Chicago Gets Back To The Bargaining Table, But This Time, There’s A New Variable

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According to press statements, the Chicago Symphony Orchestra Association (CSOA) and its musicians are getting back to the bargaining table with the first round of sessions scheduled for Friday, April 5, 2019. One difference this time around is the sessions will include Federal Mediation & Conciliation Service (FMCS) negotiator, Kevin Hawkins.

Chicago won’t be Hawkins’ first orchestra negotiation. In 2015, he worked with the Utah Symphony & Opera on their collective bargaining agreement.

Update, 4/4/2019, 9:00am CT: According to CSOA Communications and Public Relations Officer, Eileen Chambers, both sides have been using a FMCS negotiator intermittently since September, shortly before the expiration of the previous master agreement. However, the FMCS negotiator assigned to the project at that time was Javier Ramirez.

“Mr. Javier Ramirez participated in the negotiation sessions on September 12, 13, 14 and 15, 2018,” said Chambers.

Mr. Hawkins was assigned to the CSO negotiations in February, 2019.

For now, everyone is tight-lipped about remaining details but, in most cases, some talking is better than no talking, even if it’s through a mediator.

Fun fact: when both parties aren’t in the same room and using a mediator to deliver messages back and forth and hash out positions, that’s called shuttle negotiation.

It’s just about the dullest method of bargaining available. It also…adds…time…to…the…process. Consequently, if the CSOA and musicians are in separate rooms using shuttle negotiation, don’t expect any breaking news on Friday.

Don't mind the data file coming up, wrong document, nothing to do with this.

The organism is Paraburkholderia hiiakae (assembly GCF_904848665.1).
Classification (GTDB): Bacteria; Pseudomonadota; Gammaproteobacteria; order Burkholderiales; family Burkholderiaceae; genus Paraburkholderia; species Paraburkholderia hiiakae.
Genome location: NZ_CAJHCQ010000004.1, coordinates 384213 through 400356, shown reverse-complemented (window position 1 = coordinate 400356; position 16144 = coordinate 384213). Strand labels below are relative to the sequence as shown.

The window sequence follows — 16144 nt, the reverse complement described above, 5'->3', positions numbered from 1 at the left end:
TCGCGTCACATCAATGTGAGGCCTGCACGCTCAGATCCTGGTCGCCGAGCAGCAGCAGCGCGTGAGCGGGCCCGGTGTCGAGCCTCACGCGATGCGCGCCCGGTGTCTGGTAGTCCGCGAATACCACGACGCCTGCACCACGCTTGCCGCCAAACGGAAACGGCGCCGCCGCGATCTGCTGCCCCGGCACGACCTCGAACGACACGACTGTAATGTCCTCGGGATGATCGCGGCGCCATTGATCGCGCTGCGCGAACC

About Drew McManus

"I hear that every time you show up to work with an orchestra, people get fired." Those were the first words out of an executive's mouth after her board chair introduced us. That executive is now a dear colleague and friend but the day that consulting contract began with her orchestra, she was convinced I was a hatchet-man brought in by the board to clean house.

I understand where the trepidation comes from as a great deal of my consulting and technology provider work for arts organizations involves due diligence, separating fact from fiction, interpreting spin, as well as performance review and oversight. So yes, sometimes that work results in one or two individuals "aggressively embracing career change" but far more often than not, it reinforces and clarifies exactly what works and why.

In short, it doesn't matter if you know where all the bodies are buried if you can't keep your own clients out of the ground, and I'm fortunate enough to say that for more than 15 years, I've done exactly that for groups of all budget size from Qatar to Kathmandu.

For fun, I write a daily blog about the orchestra business, provide a platform for arts insiders to speak their mind, keep track of what people in this business get paid, help write a satirical cartoon about orchestra life, hack the arts, and love a good coffee drink.

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